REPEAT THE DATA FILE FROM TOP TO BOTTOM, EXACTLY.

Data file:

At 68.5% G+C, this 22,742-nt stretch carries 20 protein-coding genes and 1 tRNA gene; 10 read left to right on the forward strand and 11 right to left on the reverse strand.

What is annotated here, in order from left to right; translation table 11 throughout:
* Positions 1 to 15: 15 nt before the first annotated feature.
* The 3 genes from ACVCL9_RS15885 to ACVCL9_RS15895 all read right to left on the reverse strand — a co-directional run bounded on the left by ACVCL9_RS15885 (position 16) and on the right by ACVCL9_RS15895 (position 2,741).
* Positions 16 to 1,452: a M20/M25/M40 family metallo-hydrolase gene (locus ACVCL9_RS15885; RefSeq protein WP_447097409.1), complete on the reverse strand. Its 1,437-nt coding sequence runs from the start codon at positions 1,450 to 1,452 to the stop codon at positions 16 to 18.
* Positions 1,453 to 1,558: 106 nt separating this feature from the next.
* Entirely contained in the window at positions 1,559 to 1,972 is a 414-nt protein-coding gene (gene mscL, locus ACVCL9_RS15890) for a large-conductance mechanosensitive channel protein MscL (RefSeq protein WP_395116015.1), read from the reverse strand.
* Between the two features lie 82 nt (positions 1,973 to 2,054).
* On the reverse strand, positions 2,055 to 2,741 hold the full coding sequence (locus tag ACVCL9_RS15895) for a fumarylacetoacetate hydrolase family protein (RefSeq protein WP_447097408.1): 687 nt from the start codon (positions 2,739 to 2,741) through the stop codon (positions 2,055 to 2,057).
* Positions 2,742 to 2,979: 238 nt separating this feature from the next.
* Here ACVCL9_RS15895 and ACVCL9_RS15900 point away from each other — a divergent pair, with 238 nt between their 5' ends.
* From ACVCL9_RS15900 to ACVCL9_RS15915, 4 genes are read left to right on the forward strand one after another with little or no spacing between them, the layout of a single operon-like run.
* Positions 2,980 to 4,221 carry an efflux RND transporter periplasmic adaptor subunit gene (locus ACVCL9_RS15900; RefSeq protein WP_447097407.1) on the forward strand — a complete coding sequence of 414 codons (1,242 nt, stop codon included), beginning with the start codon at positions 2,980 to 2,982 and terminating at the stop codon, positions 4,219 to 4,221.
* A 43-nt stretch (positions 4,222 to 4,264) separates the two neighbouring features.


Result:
At 68.5% G+C, this 22,742-nt stretch carries 20 protein-coding genes and 1 tRNA gene; 10 read left to right on the forward strand and 11 right to left on the reverse strand.

What is annotated here, in order from left to right; translation table 11 throughout:
* Positions 1 to 15: 15 nt before the first annotated feature.
* The 3 genes from ACVCL9_RS15885 to ACVCL9_RS15895 all read right to left on the reverse strand — a co-directional run bounded on the left by ACVCL9_RS15885 (position 16) and on the right by ACVCL9_RS15895 (position 2,741).
* Positions 16 to 1,452: a M20/M25/M40 family metallo-hydrolase gene (locus ACVCL9_RS15885; RefSeq protein WP_447097409.1), complete on the reverse strand. Its 1,437-nt coding sequence runs from the start codon at positions 1,450 to 1,452 to the stop codon at positions 16 to 18.
* Positions 1,453 to 1,558: 106 nt separating this feature from the next.
* Entirely contained in the window at positions 1,559 to 1,972 is a 414-nt protein-coding gene (gene mscL, locus ACVCL9_RS15890) for a large-conductance mechanosensitive channel protein MscL (RefSeq protein WP_395116015.1), read from the reverse strand.
* Between the two features lie 82 nt (positions 1,973 to 2,054).
* On the reverse strand, positions 2,055 to 2,741 hold the full coding sequence (locus tag ACVCL9_RS15895) for a fumarylacetoacetate hydrolase family protein (RefSeq protein WP_447097408.1): 687 nt from the start codon (positions 2,739 to 2,741) through the stop codon (positions 2,055 to 2,057).
* Positions 2,742 to 2,979: 238 nt separating this feature from the next.
* Here ACVCL9_RS15895 and ACVCL9_RS15900 point away from each other — a divergent pair, with 238 nt between their 5' ends.
* From ACVCL9_RS15900 to ACVCL9_RS15915, 4 genes are read left to right on the forward strand one after another with little or no spacing between them, the layout of a single operon-like run.
* Positions 2,980 to 4,221 carry an efflux RND transporter periplasmic adaptor subunit gene (locus ACVCL9_RS15900; RefSeq protein WP_447097407.1) on the forward strand — a complete coding sequence of 414 codons (1,242 nt, stop codon included), beginning with the start codon at positions 2,980 to 2,982 and terminating at the stop codon, positions 4,219 to 4,221.
* A 43-nt stretch (positions 4,222 to 4,264) separates the two neighbouring features.